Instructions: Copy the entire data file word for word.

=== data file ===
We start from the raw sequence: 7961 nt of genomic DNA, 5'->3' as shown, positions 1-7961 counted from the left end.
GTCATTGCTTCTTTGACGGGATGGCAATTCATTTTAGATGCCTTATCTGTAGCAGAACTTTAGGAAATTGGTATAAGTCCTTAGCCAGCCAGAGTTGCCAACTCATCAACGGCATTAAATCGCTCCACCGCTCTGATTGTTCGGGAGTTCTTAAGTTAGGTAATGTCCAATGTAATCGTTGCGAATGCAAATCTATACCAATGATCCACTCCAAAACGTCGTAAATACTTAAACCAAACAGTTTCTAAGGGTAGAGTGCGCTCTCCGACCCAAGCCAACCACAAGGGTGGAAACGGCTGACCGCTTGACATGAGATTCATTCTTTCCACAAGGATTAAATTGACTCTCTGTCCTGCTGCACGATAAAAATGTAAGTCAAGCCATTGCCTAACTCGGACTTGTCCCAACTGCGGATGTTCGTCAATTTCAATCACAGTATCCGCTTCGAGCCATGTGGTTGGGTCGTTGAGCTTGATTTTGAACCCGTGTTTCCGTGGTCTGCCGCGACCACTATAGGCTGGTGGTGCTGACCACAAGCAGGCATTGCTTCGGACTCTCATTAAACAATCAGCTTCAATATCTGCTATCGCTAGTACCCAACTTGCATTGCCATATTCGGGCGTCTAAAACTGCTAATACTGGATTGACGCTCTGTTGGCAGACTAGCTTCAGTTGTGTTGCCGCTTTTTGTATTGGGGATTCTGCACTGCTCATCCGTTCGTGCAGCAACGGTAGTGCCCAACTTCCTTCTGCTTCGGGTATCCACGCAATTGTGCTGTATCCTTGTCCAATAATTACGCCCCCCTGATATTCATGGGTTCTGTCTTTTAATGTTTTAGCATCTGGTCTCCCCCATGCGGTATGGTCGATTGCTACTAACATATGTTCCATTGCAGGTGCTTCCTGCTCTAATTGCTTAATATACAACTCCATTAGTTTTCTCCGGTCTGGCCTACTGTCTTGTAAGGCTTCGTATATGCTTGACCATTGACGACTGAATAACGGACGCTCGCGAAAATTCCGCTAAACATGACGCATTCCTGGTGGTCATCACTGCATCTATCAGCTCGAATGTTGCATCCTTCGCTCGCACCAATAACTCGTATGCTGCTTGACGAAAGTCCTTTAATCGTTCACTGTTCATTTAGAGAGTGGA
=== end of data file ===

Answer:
We start from the raw sequence: 7961 nt of genomic DNA, 5'->3' as shown, positions 1-7961 counted from the left end.
GTCATTGCTTCTTTGACGGGATGGCAATTCATTTTAGATGCCTTATCTGTAGCAGAACTTTAGGAAATTGGTATAAGTCCTTAGCCAGCCAGAGTTGCCAACTCATCAACGGCATTAAATCGCTCCACCGCTCTGATTGTTCGGGAGTTCTTAAGTTAGGTAATGTCCAATGTAATCGTTGCGAATGCAAATCTATACCAATGATCCACTCCAAAACGTCGTAAATACTTAAACCAAACAGTTTCTAAGGGTAGAGTGCGCTCTCCGACCCAAGCCAACCACAAGGGTGGAAACGGCTGACCGCTTGACATGAGATTCATTCTTTCCACAAGGATTAAATTGACTCTCTGTCCTGCTGCACGATAAAAATGTAAGTCAAGCCATTGCCTAACTCGGACTTGTCCCAACTGCGGATGTTCGTCAATTTCAATCACAGTATCCGCTTCGAGCCATGTGGTTGGGTCGTTGAGCTTGATTTTGAACCCGTGTTTCCGTGGTCTGCCGCGACCACTATAGGCTGGTGGTGCTGACCACAAGCAGGCATTGCTTCGGACTCTCATTAAACAATCAGCTTCAATATCTGCTATCGCTAGTACCCAACTTGCATTGCCATATTCGGGCGTCTAAAACTGCTAATACTGGATTGACGCTCTGTTGGCAGACTAGCTTCAGTTGTGTTGCCGCTTTTTGTATTGGGGATTCTGCACTGCTCATCCGTTCGTGCAGCAACGGTAGTGCCCAACTTCCTTCTGCTTCGGGTATCCACGCAATTGTGCTGTATCCTTGTCCAATAATTACGCCCCCCTGATATTCATGGGTTCTGTCTTTTAATGTTTTAGCATCTGGTCTCCCCCATGCGGTATGGTCGATTGCTACTAACATATGTTCCATTGCAGGTGCTTCCTGCTCTAATTGCTTAATATACAACTCCATTAGTTTTCTCCGGTCTGGCCTACTGTCTTGTAAGGCTTCGTATATGCTTGACCATTGACGACTGAATAACGGACGCTCGCGAAAATTCCGCTAAACATGACGCATTCCTGGTGGTCATCACTGCATCTATCAGCTCGAATGTTGCATCCTTCGCTCGCACCAATAACTCGTATGCTGCTTGACGAAAGTCCTTTAATCGTTCACTGTTCATTTAGAGAGTGGA